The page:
Also, anyone thinking that a journal in our list should be given due reconsideration might post their reasons for this as a comment to the blog post or send an email to us. Journals might start out with some sloppy practices but shape up over time and we will be happy to hear about it. You can make an appeal against the inclusion of a journal and we will deal with it promptly and publicly.

Please spread the content of this blog as much as you can and check back for updates (we will do a major update annually and continually add any further information found).



Journal of International Ethical Theory and Practice (MedCrave)
Criticism 1 │ Criticism 2 │ Criticism 3 │ Criticism 4 │ Criticism 5 │ Criticism 6 │ Criticism 7
Critical remark (May 2018): New journal with no articles or issues yet – but still is in need of so many editors that spam emails are sent. They kindly allow for scientific articles: “The research articles can include the findings and the methodology you used.” MedCrave uses many alternative indexing services. They are listed by SPJ. They also spam the Internet with claims for all criticism to be a hoax or fake news.


The following journals are all included in Cabells’ blacklist of “predatory journals”:

  • American Open Ethics Journal (Research and Knowledge Publication)
  • Ethics Today Journal (Franklin Publishing)
  • Universal Open Ethics Journal (Adyan Academic Press)


Journal of Research in Philosophy and History (Scholink)
Criticism 1 │
Critical remark (June 2018): Listed on several lists of predatory publishers. They only do “peer review” through their own editorial board, a flowchart states. They claim to check for plagiarism but the first 2018 article abstract run by us through a checker turned out to be self-plagiarized from a book and it looks to have been published many times over. Unfortunately, the next paper checked in the same issue was also published the previous year by another journal listed above…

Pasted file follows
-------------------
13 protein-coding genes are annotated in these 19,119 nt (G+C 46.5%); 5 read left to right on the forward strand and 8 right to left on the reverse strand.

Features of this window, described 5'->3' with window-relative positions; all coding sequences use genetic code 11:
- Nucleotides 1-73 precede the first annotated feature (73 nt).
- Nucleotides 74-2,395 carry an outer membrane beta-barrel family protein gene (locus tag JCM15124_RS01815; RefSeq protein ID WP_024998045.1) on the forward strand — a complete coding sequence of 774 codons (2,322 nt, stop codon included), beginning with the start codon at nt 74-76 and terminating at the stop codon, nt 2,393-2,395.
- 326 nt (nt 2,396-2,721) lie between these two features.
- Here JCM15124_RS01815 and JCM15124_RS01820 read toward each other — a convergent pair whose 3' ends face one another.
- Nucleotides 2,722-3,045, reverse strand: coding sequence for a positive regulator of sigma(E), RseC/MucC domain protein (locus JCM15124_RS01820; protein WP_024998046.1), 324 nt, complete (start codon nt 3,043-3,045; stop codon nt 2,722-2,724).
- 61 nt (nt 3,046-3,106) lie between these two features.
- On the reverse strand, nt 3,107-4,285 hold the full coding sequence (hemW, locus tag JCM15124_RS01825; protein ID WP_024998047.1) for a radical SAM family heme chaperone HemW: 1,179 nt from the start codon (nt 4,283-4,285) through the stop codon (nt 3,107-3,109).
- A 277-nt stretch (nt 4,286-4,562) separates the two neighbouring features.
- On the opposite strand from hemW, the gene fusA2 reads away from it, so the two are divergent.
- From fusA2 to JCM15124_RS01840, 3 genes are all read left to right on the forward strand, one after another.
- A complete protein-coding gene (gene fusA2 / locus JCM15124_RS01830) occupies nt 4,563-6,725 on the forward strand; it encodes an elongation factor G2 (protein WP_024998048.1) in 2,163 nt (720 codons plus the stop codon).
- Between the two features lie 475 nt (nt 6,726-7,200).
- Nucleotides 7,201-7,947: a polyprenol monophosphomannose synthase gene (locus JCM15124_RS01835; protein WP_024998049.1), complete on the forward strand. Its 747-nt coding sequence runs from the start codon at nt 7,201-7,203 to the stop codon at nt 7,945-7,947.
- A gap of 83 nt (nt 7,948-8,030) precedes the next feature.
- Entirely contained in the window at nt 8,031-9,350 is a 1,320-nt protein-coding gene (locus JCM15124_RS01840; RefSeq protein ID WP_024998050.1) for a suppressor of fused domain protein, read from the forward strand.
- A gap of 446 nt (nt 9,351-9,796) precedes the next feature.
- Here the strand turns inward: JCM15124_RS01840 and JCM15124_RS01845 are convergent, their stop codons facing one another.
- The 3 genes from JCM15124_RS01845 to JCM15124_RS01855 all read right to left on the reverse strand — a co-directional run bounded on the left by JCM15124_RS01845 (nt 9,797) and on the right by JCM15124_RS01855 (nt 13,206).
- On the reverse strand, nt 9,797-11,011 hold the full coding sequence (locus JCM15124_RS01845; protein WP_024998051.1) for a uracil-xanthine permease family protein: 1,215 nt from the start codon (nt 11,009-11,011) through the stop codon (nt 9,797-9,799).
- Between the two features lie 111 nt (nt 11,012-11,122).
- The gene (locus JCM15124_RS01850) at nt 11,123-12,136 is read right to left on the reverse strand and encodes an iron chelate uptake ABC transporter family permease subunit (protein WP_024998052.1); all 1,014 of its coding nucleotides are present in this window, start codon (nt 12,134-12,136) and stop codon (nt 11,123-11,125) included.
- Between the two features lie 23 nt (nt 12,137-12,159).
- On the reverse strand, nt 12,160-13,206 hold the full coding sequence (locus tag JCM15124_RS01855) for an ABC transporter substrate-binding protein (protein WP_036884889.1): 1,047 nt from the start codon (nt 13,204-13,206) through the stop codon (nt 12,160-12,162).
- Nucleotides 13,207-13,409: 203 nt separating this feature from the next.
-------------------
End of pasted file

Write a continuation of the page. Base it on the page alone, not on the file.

International Journal of Current Research and Academic Review (Excellent Publishers)
Critical remark (June 2018): Listed by SPJ and Cabells because of misleading claims about credentials, metrics, and too quick review; alternative indexing; publishes in almost any field imaginable; the editor -in-chief is head of the “Excellent Education and Researh Institute” (sic) which does not seem to exist even when spelled right?


Annals of Bioethics & Clinical Applications (Medwin Publishers)
Criticism 1 │ Criticism 2
Critical remark: Publisher was on Beall’s list and is on many other lists of these journals. They say that they are “accepting all type of original works that is related to the disciplines of the journal” and indeed the flow chart of manuscript handling does not have a reject route. Indexed by alternative indexes.

End remark:

In light of recent legal action taken against people trying to warn others about dubious publishers and journals – see here and here – we want to stress that this blog post is about where we would like our articles to show up, it is about quality, and as such it is an expression of a professional judgement intended to help authors find good journals with which to publish. Indirectly, this may also help readers to be more discerning about the articles they read. As such it is no different from other rankings that can be found for various products and services everywhere. Our list of where not to publish implies no accusation of deception or fraud but claims to identify journals that experienced bioethicists would usually not find to be of high quality. Those criticisms linked to might be more upfront or confrontational; us linking to them does not imply an endorsement of any objectionable statement made therein. We would also like to point out that individual papers published in these journals might of course nevertheless be perfectly acceptable contributions to the scholarly literature of bioethics.